(In 1952, polio reached its peak in the United States with 21,000 cases of paralytic polio. The first polio vaccine was introduced in 1955. By 1965, the total paralytic cases had fallen to 61. In this fictionalized history series, we will be experiencing the aftermath of polio, before the dramatic triumph of a vaccine. If you're just joining us, go back to Part 1.)
Julia set the stuffed animals aside.
She was tired of playing.
The rabbit saved the frog from the bird with the curving beak. The frog saved the rabbit from the squishy snake.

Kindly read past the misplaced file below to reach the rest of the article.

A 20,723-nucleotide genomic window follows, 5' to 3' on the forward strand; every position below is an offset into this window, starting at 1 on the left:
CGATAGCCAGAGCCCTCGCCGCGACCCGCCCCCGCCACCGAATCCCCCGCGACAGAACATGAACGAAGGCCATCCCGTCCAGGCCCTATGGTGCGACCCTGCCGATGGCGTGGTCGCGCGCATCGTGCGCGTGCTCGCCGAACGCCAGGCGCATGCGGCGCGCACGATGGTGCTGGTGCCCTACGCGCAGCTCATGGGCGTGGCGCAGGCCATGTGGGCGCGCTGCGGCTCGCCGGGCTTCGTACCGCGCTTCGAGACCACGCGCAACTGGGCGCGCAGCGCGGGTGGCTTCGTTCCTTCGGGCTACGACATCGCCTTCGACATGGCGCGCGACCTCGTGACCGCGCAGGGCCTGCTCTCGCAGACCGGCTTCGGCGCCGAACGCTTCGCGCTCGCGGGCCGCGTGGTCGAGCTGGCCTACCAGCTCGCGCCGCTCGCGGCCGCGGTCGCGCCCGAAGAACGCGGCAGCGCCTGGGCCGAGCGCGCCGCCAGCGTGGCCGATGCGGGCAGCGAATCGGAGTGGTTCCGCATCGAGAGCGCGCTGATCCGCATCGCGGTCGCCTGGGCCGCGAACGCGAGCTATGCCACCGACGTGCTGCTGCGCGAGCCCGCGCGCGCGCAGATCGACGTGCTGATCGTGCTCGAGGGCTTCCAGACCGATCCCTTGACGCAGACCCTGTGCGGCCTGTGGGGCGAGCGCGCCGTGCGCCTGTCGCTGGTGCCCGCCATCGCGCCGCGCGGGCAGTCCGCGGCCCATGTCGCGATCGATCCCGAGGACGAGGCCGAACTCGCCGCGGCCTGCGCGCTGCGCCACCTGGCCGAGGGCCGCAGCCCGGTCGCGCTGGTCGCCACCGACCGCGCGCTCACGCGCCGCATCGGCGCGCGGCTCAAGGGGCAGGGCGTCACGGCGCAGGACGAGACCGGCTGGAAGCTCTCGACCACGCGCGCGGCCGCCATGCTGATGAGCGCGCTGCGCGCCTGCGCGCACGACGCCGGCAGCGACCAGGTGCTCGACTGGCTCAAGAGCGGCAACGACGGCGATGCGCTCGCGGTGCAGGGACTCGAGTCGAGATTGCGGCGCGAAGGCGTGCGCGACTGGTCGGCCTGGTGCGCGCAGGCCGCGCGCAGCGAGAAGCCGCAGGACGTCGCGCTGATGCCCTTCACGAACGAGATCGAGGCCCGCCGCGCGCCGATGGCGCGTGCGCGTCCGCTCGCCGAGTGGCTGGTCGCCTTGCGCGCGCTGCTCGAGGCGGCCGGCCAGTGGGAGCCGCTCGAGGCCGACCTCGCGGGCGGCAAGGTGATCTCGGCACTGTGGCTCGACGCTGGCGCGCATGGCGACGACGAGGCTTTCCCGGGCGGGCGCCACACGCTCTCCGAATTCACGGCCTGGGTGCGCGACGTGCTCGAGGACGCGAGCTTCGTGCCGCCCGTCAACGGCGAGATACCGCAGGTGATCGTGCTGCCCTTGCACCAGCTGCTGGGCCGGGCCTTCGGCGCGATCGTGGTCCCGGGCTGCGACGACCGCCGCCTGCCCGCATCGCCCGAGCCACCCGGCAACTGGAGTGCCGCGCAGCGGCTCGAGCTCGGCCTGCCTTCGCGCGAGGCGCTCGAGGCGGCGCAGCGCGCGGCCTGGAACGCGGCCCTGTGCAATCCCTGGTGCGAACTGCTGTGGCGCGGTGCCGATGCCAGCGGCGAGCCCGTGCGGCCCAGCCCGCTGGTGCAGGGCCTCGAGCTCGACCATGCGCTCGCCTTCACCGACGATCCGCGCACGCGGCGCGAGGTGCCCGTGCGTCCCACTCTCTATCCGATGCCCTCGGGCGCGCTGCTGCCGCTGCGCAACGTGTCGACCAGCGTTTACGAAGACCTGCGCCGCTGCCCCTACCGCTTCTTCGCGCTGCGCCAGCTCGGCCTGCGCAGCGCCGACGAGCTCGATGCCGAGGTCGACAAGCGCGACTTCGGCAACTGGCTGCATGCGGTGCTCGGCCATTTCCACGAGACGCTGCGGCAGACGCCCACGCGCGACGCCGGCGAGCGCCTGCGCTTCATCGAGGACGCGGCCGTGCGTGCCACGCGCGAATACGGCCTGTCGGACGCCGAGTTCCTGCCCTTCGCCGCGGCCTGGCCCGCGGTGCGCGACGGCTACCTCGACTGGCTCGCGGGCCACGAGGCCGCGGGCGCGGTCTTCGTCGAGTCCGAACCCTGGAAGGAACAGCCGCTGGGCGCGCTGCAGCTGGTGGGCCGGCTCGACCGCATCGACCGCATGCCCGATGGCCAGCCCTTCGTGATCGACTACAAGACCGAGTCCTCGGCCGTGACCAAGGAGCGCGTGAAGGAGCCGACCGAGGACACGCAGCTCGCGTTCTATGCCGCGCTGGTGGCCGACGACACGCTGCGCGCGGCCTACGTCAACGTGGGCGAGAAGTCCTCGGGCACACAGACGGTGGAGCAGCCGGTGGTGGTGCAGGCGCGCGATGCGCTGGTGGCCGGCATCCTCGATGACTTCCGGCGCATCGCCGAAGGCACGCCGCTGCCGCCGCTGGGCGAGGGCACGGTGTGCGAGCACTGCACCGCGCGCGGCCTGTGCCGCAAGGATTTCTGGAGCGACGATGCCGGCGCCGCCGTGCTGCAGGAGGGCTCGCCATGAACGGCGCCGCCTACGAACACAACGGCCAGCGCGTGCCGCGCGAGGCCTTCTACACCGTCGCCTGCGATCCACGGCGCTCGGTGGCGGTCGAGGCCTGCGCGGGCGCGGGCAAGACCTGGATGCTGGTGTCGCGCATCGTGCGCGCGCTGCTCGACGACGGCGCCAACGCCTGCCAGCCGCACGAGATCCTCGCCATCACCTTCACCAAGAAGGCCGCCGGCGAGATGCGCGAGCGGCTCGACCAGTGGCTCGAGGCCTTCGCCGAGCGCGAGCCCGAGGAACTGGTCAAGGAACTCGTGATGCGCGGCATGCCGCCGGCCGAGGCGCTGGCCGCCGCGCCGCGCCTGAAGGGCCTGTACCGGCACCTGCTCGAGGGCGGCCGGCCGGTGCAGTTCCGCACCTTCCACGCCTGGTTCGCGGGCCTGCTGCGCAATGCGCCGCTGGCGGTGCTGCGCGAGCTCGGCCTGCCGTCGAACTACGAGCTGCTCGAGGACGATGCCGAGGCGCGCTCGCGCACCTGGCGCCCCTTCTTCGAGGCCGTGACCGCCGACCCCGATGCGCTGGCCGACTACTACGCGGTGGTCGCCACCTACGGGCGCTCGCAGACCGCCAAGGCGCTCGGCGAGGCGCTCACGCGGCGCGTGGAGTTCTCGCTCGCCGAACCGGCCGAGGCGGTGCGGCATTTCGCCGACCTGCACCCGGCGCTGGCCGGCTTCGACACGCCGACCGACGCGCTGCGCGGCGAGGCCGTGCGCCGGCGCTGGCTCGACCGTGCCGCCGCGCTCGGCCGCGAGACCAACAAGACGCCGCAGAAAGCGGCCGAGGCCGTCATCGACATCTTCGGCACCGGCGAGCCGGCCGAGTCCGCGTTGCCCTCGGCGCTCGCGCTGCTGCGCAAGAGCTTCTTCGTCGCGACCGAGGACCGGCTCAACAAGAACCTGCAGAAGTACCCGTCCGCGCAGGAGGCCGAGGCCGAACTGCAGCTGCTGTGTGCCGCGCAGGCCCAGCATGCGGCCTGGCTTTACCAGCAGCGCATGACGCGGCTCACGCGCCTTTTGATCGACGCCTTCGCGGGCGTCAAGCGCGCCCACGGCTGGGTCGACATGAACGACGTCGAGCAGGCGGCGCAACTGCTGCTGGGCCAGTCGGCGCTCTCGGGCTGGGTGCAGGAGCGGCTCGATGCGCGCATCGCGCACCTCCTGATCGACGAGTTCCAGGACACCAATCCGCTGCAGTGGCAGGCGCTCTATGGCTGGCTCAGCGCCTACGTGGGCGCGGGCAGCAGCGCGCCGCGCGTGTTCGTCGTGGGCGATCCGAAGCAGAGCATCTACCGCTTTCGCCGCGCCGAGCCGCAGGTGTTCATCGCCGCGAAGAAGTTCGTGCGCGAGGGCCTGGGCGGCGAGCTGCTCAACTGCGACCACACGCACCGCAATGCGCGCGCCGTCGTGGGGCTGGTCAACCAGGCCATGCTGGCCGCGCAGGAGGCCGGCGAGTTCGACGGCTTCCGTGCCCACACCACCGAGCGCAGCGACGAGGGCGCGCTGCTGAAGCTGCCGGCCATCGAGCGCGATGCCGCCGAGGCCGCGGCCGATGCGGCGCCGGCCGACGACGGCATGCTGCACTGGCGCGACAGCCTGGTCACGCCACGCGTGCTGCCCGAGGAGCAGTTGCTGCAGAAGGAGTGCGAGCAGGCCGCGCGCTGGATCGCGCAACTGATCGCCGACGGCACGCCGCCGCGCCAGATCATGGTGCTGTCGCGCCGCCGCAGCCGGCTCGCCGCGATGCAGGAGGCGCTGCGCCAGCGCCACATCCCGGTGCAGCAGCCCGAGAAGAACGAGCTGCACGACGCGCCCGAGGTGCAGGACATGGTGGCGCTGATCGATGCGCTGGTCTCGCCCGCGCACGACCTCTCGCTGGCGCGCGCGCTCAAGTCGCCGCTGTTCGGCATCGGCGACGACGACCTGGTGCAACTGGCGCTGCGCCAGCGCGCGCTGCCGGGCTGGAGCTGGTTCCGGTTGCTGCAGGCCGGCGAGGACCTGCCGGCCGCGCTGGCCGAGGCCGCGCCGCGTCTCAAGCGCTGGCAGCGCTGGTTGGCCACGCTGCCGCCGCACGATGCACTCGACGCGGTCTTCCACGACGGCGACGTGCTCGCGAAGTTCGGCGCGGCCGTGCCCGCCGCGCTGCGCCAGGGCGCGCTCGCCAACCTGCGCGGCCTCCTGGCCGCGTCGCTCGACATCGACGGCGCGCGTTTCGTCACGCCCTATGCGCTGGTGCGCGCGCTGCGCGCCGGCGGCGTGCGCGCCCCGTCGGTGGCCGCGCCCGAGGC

Boring. She was tired of talking with a lisp.
Downstairs, her mother was on the phone. Talking about her fever dropping, probably. The close call. The illness she never named.
Her bladder weighed on her. Kind of suddenly. It was full enough to go.
She slipped her legs from under the covers.
Tipped them over the edge of the bed.
She moved to stand, but her legs moved like syrup. The touch of the hardwood floor on her skin felt prickly and numb.
"Julia?" her mother called from the bottom the stairs. She sounded scared.
Julia couldn't get those heavy legs under her.
"I'm, I'm okay," she said.
Nothing's wrong. Nothing's wrong.
But she felt the pressure let loose.
The urine flowed.
And nothing she did could stop it.
On to Part 5.
Back to Part 3.